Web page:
Apartheid Museum in South Africa commissioned a print advertising campaign to mark National Women’s Day, a public holiday commemorating the 9th of August 1956 when 20,000 South African women of all races marched on the Union Buildings in Pretoria. The protest was designed to express opposition to the Urban Areas Act, commonly known as the Pass Laws, legislation that required ‘non-whites’ to carry a document known as the Dom Pas which would allow them to move around, or live in ‘White South Africa’.
The Day That Rock Beat Paper. The ad shows a woman’s clenched fist and a white male hand holding an identity card for Bangephi Grace Ndwandwe. “Two women stood together, arms raised in the air in the clenched fist of the Congress salute and sang, ‘You strike a woman you strike a rock’. It is remembered as one of the major milestones in the struggle against the apartheid regime and the date is now commemorated as Women’s Day.”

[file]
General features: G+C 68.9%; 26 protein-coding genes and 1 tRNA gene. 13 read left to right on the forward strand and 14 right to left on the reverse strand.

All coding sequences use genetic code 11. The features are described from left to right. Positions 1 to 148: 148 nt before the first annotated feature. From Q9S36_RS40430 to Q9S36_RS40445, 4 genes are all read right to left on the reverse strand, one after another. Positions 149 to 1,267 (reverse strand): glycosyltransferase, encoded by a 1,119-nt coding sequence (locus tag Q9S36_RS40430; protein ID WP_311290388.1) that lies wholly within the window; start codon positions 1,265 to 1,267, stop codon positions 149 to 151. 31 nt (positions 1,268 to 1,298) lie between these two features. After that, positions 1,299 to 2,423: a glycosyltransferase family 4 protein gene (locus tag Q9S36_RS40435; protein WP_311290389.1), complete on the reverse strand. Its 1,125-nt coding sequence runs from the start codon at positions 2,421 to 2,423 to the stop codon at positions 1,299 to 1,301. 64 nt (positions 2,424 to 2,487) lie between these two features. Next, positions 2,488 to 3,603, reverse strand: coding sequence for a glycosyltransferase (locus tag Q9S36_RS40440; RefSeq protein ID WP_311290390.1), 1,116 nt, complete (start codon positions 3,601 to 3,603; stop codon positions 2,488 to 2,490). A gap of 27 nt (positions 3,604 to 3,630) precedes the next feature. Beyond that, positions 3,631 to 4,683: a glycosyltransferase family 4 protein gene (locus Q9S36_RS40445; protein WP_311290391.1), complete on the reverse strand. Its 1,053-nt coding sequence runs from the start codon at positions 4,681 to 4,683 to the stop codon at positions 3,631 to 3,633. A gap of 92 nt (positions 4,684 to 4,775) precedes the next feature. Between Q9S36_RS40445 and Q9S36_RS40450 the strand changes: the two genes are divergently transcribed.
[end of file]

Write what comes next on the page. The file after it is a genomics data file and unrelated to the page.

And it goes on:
The Women’s Day advertisement was developed at TBWA\Hunt Lascaris, Johannesburg, by executive creative director Damon Stapleton, creative director/art director Justin Wright, creative director Vanessa Gibson, copywriter David Edworthy, photographer Clive Stewart and retoucher Tebogo Suping.